Affiah leaves in the working-class neighbourhood of Kinshasa (Democratic Republic of the Congo). She is suffering of sickle-cell-disease, genetic disease which touches 2% of children. Every trimester, after school, she goes to the Dr Kitenge in the hospital center of Monkole, about one hour and a half away. Affiah’story is the story of several million children which more than a half will not reach the age of 5!
Sickle-cell-disease is the first genetic disease in the world. It affects the blood and manifests with extremely painful crisis, an anaemia and an increased risk of infections. Due to a big lack of political awareness, the majority of diseased has not received an adequate care. People with sickle-cell-disease are also affected by stigmatization and social exclusion because of a lack of information of the population about the disease. However, an early diagnosis and treatment can reduce by 40% the mortality rate and significantly improve the living conditions of the patients.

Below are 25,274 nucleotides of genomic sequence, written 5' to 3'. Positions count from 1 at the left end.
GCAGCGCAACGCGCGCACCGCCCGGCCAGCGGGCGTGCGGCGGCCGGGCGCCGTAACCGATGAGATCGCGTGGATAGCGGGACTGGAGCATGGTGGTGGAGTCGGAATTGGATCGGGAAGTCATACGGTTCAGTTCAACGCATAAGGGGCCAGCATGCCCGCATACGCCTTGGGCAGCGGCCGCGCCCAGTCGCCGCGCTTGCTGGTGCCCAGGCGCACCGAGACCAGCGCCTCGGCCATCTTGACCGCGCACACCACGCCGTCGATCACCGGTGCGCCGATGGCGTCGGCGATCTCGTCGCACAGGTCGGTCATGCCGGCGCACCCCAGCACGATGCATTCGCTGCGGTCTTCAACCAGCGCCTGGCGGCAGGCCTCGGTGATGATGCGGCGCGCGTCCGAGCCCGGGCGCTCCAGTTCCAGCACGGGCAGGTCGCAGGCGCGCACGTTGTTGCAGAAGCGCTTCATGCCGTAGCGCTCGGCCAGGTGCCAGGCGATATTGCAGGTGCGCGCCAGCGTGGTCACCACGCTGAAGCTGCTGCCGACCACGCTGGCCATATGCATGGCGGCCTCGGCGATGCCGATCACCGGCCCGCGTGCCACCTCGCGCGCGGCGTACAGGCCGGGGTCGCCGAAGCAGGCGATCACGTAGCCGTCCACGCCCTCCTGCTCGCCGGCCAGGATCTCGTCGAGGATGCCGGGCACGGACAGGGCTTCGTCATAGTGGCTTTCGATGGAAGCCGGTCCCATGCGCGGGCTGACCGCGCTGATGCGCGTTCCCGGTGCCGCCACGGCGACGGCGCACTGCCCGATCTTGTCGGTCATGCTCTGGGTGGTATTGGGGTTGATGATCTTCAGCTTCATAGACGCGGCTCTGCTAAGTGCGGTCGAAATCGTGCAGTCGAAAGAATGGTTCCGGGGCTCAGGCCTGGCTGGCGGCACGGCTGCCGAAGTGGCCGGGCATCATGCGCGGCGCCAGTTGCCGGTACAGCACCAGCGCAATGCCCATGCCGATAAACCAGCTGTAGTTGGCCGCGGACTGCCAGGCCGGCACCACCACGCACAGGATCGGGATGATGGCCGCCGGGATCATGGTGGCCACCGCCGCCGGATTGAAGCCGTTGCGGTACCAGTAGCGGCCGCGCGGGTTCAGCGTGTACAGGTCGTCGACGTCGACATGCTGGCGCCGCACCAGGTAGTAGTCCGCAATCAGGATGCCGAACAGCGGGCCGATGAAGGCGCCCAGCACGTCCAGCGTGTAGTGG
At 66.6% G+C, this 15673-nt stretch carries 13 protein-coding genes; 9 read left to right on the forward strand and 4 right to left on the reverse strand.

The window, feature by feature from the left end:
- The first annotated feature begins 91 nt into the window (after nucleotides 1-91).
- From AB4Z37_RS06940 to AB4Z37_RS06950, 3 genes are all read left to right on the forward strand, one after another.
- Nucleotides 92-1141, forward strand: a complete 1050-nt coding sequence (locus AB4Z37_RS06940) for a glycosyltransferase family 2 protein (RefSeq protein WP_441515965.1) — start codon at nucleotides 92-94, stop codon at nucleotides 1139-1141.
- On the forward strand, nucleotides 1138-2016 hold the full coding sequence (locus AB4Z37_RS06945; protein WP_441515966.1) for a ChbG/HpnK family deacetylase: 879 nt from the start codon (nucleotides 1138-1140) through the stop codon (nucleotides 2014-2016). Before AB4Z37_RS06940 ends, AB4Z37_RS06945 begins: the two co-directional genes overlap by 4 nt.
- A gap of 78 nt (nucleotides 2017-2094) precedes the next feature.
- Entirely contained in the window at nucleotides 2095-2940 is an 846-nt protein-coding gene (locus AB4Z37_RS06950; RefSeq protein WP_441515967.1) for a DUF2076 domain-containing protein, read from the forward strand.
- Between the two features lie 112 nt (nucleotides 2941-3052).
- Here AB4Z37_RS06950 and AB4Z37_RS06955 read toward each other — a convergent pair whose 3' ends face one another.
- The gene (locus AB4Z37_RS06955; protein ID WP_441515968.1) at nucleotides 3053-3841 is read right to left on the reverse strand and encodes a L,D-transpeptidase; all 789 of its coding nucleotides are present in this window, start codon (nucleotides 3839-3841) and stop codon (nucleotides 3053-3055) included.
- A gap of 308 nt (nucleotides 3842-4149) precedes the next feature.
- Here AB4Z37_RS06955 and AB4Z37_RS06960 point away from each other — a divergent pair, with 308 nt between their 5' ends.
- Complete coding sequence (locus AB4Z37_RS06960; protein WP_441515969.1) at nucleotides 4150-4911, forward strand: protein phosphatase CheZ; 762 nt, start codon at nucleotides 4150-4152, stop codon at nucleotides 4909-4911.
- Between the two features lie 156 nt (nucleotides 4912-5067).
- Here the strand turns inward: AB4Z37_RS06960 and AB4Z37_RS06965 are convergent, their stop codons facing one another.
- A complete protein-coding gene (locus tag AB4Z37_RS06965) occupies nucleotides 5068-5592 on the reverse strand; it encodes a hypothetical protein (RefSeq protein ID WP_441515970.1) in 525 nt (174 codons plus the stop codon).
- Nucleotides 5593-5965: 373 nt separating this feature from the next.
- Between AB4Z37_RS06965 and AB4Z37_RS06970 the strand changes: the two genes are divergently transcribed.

Since 2006, IECD offers support to African countries in the fight against Sickle-cell disease, because it is particularly high in those countries and badly supported. This documentary, realized with the support from the Agence Française de Développement, the Pierre Fabre Fundation and the International Cooperation of Prince of Monaco’s government, aim at disseminating the disease, urge mothers to early screening of their children and fight discrimination. The film is available in two versions: one long version (13:38, above) intended for a general public and another short version (04:20, below) alerting public authorities on the importance to start national policies up to the task.
We are also counting on you to become ambassador for the fight against Sickle-cell disease, through a large diffusion of those films.